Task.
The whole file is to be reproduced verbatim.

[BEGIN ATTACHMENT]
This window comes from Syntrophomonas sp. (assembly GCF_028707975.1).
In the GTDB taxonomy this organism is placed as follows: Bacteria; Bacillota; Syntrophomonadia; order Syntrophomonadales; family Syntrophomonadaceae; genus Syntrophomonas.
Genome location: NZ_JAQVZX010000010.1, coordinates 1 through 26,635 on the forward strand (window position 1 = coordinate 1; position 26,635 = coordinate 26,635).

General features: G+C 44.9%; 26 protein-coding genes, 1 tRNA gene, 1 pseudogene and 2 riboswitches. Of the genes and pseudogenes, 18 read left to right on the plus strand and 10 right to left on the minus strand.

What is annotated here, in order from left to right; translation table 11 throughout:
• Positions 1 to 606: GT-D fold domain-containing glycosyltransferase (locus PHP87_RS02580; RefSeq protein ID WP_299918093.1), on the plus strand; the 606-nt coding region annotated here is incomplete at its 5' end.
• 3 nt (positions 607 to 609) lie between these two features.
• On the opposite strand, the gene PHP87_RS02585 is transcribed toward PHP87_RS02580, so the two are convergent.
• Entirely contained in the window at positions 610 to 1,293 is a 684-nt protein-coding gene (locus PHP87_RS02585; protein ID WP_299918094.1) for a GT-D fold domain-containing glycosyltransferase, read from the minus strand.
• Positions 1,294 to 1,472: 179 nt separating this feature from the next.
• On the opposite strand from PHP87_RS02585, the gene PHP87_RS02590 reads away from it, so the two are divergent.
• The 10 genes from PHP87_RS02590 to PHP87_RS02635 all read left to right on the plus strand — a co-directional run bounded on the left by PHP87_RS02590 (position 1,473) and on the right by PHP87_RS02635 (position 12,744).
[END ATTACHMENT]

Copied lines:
This window comes from Syntrophomonas sp. (assembly GCF_028707975.1).
In the GTDB taxonomy this organism is placed as follows: Bacteria; Bacillota; Syntrophomonadia; order Syntrophomonadales; family Syntrophomonadaceae; genus Syntrophomonas.
Genome location: NZ_JAQVZX010000010.1, coordinates 1 through 26,635 on the forward strand (window position 1 = coordinate 1; position 26,635 = coordinate 26,635).

General features: G+C 44.9%; 26 protein-coding genes, 1 tRNA gene, 1 pseudogene and 2 riboswitches. Of the genes and pseudogenes, 18 read left to right on the plus strand and 10 right to left on the minus strand.

What is annotated here, in order from left to right; translation table 11 throughout:
• Positions 1 to 606: GT-D fold domain-containing glycosyltransferase (locus PHP87_RS02580; RefSeq protein ID WP_299918093.1), on the plus strand; the 606-nt coding region annotated here is incomplete at its 5' end.
• 3 nt (positions 607 to 609) lie between these two features.
• On the opposite strand, the gene PHP87_RS02585 is transcribed toward PHP87_RS02580, so the two are convergent.
• Entirely contained in the window at positions 610 to 1,293 is a 684-nt protein-coding gene (locus PHP87_RS02585; protein ID WP_299918094.1) for a GT-D fold domain-containing glycosyltransferase, read from the minus strand.
• Positions 1,294 to 1,472: 179 nt separating this feature from the next.
• On the opposite strand from PHP87_RS02585, the gene PHP87_RS02590 reads away from it, so the two are divergent.
• The 10 genes from PHP87_RS02590 to PHP87_RS02635 all read left to right on the plus strand — a co-directional run bounded on the left by PHP87_RS02590 (position 1,473) and on the right by PHP87_RS02635 (position 12,744).